Pectin Demethylesterification and Pathogen-Driven Cell Enlargement
Based on transcriptomic studies in laser-dissected cells, Schuller et al. (2014) proposed that cell enlargement observed in the host during late stages of disease progression is mediated by auxin-brassinosteroid crosstalk. The exact role of auxin in the activation of PMEs is apparently context dependent since both cell wall loosening and stiffening effects were observed in regions of auxin accumulation. In auxin maxima formed during leaf primordia organogenesis in shoot apex, PME activity leads to a local increase in cell wall extensibility (Peaucelle et al., 2011), whereas during apical hook development auxin co-localized with the region of cellular growth restriction (Jonsson et al., 2021). This shows that other factors can influence the actual effect of pectin demethylation. In our hands, treatment of plants with NPA (a blocker of auxin transport) did not lead to any drastic decrease in cell enlargement taking place during P. brassicae-driven hypocotyl hypertrophy (Supplementary Figure S6). This suggests that the enormous growth of cells colonized by the pathogen is triggered locally. At present, we cannot exclude the scenario where factors of pathogen origin mediate these responses; however, based on the work of Schuller et al. (2014), we can say that there is also high possibility that brassinosteroids are involved in the regulation of cellular homeostasis during gall enlargements and some aspects, like cell growth and the maintenance of cellular integrity, are mediated by these phytohormones. Wolf et al. (2012) have shown that the pectin demethylesterification process can be coordinated by the brassinosteroid signaling pathway and such a response is an important component for the maintenance of the cellular integrity during growth. We show that decreased potential for pectin demethylesterification in the pme18-2 mutant plants results in the reduction of pathogen-driven cell expansion. We cannot exclude however that in some regions of infected hypocotyls, a major role of demethylesterification is in fact the maintenance of cellular integrity during massive tissue outgrowth. Modification of pectin as well as accompanying accumulation of peroxidases observed in later stages of disease progression may also be related to cell wall loosening preceding organ disintegration and release of spores to the environment (Figure 6). It has been shown that demethylesterification of pectin may facilitate cell wall remodeling mediated by peroxidases (Francoz et al., 2015, 2019). It is also intriguing that the pme18-2 mutation affects not only cell enlargement but also cell proliferation within developing galls – underlining the importance of mechanical coordination of morphogenesis in plant organs. Our finding shows that next to previously described factors, like XTH (Devos et al., 2005) or peroxidases (Ludwig-Müller et al., 1994), PMEs are essential components regulating cellular dynamics during gall formation. In future, we plan to analyze possible feedbacks triggered by the pathogen-driven pectin demethylation in cell walls of hypertrophied hypocotyls. To fully understand the impact of changes in pectin status on P. brassicae-driven cell enlargement, more experiments aiming at visualization of changes in associations between particular cell wall polymers and measurements of biophysical properties of their networks should be carried out. Recently, new directions to study the role of pectin in cell enlargement have been proposed by Haas et al. (2021). To rule out the possibility where pme18-2 has an additional mutation in a different gene that can at least partially contribute to some phenotypic/cellular effects observed in this study, we also plan to include more T-DNA mutants. This is particularly important since so striking effect of a single T-DNA insertion has been observed in an otherwise multigene family.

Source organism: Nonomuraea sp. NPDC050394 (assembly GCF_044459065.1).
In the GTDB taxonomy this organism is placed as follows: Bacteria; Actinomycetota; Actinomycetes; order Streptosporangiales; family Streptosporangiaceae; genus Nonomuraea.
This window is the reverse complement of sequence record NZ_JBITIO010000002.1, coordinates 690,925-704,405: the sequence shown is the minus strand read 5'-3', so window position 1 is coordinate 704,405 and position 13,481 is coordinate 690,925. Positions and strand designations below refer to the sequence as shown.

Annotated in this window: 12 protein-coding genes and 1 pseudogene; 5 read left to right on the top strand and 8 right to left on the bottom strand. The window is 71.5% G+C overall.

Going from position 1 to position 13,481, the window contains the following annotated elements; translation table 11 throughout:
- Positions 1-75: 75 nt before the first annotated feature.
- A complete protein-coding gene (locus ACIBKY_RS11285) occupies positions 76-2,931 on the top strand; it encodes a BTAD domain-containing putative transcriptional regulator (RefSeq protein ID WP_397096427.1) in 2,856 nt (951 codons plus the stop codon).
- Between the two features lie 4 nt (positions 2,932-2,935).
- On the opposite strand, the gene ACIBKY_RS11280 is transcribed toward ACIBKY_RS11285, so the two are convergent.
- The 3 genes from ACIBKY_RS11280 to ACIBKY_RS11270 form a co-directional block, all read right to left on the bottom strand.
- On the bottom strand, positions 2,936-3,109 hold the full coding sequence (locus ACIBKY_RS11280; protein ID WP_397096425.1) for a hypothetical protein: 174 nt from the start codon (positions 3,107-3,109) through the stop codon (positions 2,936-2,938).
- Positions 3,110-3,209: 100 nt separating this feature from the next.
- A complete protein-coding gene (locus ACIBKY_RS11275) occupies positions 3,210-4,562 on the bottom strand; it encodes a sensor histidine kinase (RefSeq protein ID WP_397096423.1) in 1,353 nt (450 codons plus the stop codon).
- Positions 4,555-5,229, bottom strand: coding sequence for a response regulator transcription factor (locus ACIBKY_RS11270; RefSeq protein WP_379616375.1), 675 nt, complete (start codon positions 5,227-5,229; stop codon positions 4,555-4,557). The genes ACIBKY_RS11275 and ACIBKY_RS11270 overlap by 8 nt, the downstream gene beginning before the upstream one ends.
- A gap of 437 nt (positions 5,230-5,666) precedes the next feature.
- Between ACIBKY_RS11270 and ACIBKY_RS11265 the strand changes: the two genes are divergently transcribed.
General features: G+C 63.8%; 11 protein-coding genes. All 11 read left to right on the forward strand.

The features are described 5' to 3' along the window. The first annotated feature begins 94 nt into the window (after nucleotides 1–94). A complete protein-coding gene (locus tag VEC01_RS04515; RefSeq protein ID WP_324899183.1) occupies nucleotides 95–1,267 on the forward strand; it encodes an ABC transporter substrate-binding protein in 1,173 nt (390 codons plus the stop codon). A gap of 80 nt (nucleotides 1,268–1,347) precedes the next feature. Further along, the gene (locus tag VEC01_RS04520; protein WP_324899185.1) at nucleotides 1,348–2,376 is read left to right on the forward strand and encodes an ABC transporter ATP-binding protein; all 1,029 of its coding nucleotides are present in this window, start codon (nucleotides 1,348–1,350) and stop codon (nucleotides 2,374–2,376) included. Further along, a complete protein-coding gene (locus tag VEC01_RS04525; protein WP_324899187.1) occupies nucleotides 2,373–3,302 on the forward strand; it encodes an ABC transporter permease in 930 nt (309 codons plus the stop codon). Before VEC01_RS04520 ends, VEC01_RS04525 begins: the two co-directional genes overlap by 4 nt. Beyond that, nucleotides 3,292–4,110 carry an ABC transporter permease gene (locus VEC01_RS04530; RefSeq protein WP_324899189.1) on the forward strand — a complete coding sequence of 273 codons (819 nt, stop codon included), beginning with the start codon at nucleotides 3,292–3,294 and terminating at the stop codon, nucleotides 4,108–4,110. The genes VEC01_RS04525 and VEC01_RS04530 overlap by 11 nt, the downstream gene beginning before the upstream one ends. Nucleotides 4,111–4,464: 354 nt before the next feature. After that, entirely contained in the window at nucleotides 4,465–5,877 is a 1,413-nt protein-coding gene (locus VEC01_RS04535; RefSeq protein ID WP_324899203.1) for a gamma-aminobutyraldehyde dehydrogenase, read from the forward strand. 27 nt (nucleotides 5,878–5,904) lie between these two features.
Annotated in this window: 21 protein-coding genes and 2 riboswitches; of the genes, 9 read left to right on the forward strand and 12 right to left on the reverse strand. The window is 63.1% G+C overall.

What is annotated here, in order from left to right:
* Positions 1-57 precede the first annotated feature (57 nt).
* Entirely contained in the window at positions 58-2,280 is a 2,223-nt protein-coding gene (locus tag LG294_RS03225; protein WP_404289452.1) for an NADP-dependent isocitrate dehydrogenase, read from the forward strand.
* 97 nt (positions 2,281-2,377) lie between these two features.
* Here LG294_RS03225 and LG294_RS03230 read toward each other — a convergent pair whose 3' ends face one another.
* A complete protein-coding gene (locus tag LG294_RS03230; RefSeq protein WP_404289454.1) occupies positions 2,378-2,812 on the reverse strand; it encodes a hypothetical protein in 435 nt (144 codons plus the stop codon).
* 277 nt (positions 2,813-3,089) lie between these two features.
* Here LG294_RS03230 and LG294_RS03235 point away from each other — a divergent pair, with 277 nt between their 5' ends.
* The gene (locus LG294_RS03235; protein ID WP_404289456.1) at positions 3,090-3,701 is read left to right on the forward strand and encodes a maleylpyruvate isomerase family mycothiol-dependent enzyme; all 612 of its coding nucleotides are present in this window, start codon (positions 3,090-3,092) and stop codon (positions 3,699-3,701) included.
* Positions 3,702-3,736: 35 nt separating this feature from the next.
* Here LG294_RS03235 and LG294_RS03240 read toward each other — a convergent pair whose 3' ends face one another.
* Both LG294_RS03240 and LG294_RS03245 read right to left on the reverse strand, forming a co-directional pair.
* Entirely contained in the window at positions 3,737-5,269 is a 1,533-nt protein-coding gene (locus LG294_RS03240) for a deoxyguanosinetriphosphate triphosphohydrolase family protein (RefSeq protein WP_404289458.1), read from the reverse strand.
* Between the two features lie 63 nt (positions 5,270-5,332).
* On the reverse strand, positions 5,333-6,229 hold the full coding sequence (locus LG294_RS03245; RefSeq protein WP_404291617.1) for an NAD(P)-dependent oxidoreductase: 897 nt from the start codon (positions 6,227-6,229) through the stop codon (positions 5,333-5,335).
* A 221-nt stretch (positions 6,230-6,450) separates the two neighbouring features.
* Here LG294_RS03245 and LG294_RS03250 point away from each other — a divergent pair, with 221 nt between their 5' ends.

Figure 6. Proposed role of pectin demethylation in gall maturation and resting spore release. At late stages of clubroot disease, cell walls within galls undergo pectin demethylation. This leads to increased exposure of cell wall components to enzymes involved in pectin, cellulose and hemicellulose degradation. These in turn contribute to abnormal hypocotyl hypertrophy and loss of cellular integrity preceding release of pathogen resting spores to the environment.
The decrease in PME18 abundance and resulting lower potential for demethylesterification of pectin does not impede pathogen development; instead, it changes the distribution of resting spore formation. Apparently, space constraints within the gall can only decrease the number of pathogen particles but not progress through its life cycle. This is in agreement with previous experiments where the number of cells within the gall was reduced by overexpression of a negative cell cycle inhibitor KRP1 (Malinowski et al., 2012) yet P. brassicae could complete its life cycle. In contrast to that, decreases in nutrient availability for the pathogen via reduction of cytokinin biosynthesis (Malinowski et al., 2016) or disruption of carbohydrate delivery (Walerowski et al., 2018) slow down disease progression.
Data Availability Statement
The original contributions presented in the study are included in the article/Supplementary Material, further inquiries can be directed to the corresponding author/s. The datasets presented in this study can be found in online repositories. The names of the repository/repositories and accession number(s) can be found at ProteomeXchange Consortium PRIDE repository with the accession 537PXD026660 and 10.6019/PXD026660.
KS and RM designed the experiments and analyzed the data. KS, PW, MO and AA performed the practical experimental work. MS-C performed Raman spectroscopy analysis. AK performed analysis of 2D GE results. WT performed the bioinformatics analysis. RM wrote the manuscript with contribution of KS and MS-C. AK, WT and AZ revised the manuscript. All authors contributed to the article and approved the submitted version.
This research was financed by the National Science Centre Poland SONATA 9 grant 2015/17/D/NZ9/01977 ‘The importance of cell wall changes occurring within host plant for the Plasmodiophora brassicae infection progression’. The work by RM, KS and WT has been also supported by the European Union’s Seventh Framework Programme for research, technological development and demonstration under grant agreement 621321. The equipment used for protein identification procedure was sponsored in part by the Centre for Preclinical Research and Technology (CePT), a project co-financed by the European Regional Development Fund and Innovative Economy, The National Cohesion Strategy of Poland.
Conflict of Interest
The authors declare that the research was conducted in the absence of any commercial or financial relationships that could be construed as a potential conflict of interest.
All claims expressed in this article are solely those of the authors and do not necessarily represent those of their affiliated organizations, or those of the publisher, the editors and the reviewers. Any product that may be evaluated in this article, or claim that may be made by its manufacturer, is not guaranteed or endorsed by the publisher.
The Supplementary Material for this article can be found online at: https://www.frontiersin.org/articles/10.3389/fpls.2021.711838/full#supplementary-material
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Keywords: clubroot disease, Plasmodiophora brassicae, cell enlargement, cell wall, Arabidopsis thaliana
Citation: Stefanowicz K, Szymanska-Chargot M, Truman W, Walerowski P, Olszak M, Augustyniak A, Kosmala A, Zdunek A and Malinowski R (2021) Plasmodiophora brassicae-Triggered Cell Enlargement and Loss of Cellular Integrity in Root Systems Are Mediated by Pectin Demethylation. Front. Plant Sci. 12:711838. doi: 10.3389/fpls.2021.711838
Edited by:Kris Vissenberg, University of Antwerp, Belgium
Reviewed by:Anindya Ganguly, University of Virginia, United States
Charles Melnyk, Swedish University of Agricultural Sciences, Sweden
Copyright © 2021 Stefanowicz, Szymanska-Chargot, Truman, Walerowski, Olszak, Augustyniak, Kosmala, Zdunek and Malinowski. This is an open-access article distributed under the terms of the Creative Commons Attribution License (CC BY). The use, distribution or reproduction in other forums is permitted, provided the original author(s) and the copyright owner(s) are credited and that the original publication in this journal is cited, in accordance with accepted academic practice. No use, distribution or reproduction is permitted which does not comply with these terms.